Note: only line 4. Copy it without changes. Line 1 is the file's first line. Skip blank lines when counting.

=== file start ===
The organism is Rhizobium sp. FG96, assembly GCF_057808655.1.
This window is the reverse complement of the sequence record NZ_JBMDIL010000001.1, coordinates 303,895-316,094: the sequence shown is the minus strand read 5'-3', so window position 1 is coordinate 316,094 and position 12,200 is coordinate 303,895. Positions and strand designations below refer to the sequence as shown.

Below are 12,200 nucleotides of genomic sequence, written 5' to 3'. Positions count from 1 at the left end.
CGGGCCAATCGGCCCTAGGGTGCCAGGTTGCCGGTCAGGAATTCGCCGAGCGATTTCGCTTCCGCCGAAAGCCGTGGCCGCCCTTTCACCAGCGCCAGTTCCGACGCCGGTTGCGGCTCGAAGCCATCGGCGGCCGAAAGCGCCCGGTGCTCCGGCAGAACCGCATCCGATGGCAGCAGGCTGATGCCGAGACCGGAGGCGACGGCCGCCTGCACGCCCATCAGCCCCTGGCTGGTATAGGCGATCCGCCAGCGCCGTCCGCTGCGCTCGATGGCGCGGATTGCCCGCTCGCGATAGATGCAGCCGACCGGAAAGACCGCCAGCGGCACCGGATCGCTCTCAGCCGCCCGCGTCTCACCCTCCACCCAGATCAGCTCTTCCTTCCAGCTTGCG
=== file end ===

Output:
CGGGCCAATCGGCCCTAGGGTGCCAGGTTGCCGGTCAGGAATTCGCCGAGCGATTTCGCTTCCGCCGAAAGCCGTGGCCGCCCTTTCACCAGCGCCAGTTCCGACGCCGGTTGCGGCTCGAAGCCATCGGCGGCCGAAAGCGCCCGGTGCTCCGGCAGAACCGCATCCGATGGCAGCAGGCTGATGCCGAGACCGGAGGCGACGGCCGCCTGCACGCCCATCAGCCCCTGGCTGGTATAGGCGATCCGCCAGCGCCGTCCGCTGCGCTCGATGGCGCGGATTGCCCGCTCGCGATAGATGCAGCCGACCGGAAAGACCGCCAGCGGCACCGGATCGCTCTCAGCCGCCCGCGTCTCACCCTCCACCCAGATCAGCTCTTCCTTCCAGCTTGCG